Ask MO Anything: Transverse or Longitudinal V-Twin?
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Thread: Ask MO Anything: Transverse or Longitudinal V-Twin?

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\r\n Default Ask MO Anything: Transverse or Longitudinal V-Twin?\r\n

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\r\n \r\n Dear MOby,
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\r\nExcuse the noob question, but what’s the difference between a transverse V-Twin and a longitudinal one, and what are the advantages of each?
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\r\nNavigational Ade
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\r\nDear Ade,
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\r\nIt has to do with the orientation of the crankshaft. Any engine, be it a V-Twin, V-Four, or inline-Four, is considered to be “transverse” if its crankshaft lies perpendicular to the motorcycle’s wheels, i.e. across the frame, parallel to the axles. Most motorcycles have transversely mounted cranks, including all Harley-Davidson V-Twins, nearly all four-cylinder sportbikes like the Yamaha R1, Kawasaki ZX-10R, Aprilia RSV4, all Ducati V-Twins and V-Fours… including the Monster 797 pictured on the left, above.
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\r\nChain or belt drive to the bike’s rear wheel is simplest and lightest with this layout, and having the crankshaft spinning in the same plane as the rear wheel means power can be transferred through the gearbox and straight on into the drive chain and rear sprocket without making any power-sucking changes of direction.\r\n \r\n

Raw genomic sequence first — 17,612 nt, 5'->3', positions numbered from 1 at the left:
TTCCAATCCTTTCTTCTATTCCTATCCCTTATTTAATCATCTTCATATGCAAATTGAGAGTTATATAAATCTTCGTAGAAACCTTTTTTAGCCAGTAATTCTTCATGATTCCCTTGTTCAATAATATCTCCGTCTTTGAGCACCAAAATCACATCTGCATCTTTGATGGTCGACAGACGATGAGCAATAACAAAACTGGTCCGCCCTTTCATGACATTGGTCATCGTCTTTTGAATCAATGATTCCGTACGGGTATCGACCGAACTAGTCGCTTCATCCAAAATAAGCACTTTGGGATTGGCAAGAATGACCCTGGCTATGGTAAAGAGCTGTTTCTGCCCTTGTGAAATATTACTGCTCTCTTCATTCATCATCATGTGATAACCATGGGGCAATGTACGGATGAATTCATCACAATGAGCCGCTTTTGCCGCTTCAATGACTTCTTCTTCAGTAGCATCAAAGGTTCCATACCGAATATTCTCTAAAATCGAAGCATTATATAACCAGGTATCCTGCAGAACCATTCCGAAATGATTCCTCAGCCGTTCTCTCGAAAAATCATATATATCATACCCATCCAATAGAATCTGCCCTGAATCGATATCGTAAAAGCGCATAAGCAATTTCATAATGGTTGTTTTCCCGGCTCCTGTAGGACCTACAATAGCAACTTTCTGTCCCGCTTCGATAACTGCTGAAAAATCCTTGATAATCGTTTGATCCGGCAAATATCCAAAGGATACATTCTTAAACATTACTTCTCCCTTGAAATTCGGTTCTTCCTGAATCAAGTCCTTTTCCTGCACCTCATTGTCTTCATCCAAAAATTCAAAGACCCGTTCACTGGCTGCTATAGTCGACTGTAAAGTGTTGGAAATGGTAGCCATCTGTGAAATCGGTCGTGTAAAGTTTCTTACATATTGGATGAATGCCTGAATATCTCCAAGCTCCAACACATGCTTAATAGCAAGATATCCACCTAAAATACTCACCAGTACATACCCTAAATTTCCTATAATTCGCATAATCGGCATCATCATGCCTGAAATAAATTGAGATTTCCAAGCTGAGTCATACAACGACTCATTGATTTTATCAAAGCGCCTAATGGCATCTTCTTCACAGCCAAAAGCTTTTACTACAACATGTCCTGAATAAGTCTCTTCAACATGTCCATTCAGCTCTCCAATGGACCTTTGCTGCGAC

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Read more about Ask MO Anything: Transverse or Longitudinal V-Twin? at Motorcycle.com.\r\n
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  1. #1

    Default Ask MO Anything: Transverse or Longitudinal V-Twin?



    Dear MOby,

    Excuse the noob question, but what’s the difference between a transverse V-Twin and a longitudinal one, and what are the advantages of each?

    Navigational Ade


    Dear Ade,

    It has to do with the orientation of the crankshaft. Any engine, be it a V-Twin, V-Four, or inline-Four, is considered to be “transverse” if its crankshaft lies perpendicular to the motorcycle’s wheels, i.e. across the frame, parallel to the axles. Most motorcycles have transversely mounted cranks, including all Harley-Davidson V-Twins, nearly all four-cylinder sportbikes like the Yamaha R1, Kawasaki ZX-10R, Aprilia RSV4, all Ducati V-Twins and V-Fours… including the Monster 797 pictured on the left, above.

    Chain or belt drive to the bike’s rear wheel is simplest and lightest with this layout, and having the crankshaft spinning in the same plane as the rear wheel means power can be transferred through the gearbox and straight on into the drive chain and rear sprocket without making any power-sucking changes of direction.
    Read more about Ask MO Anything: Transverse or Longitudinal V-Twin? at Motorcycle.com.

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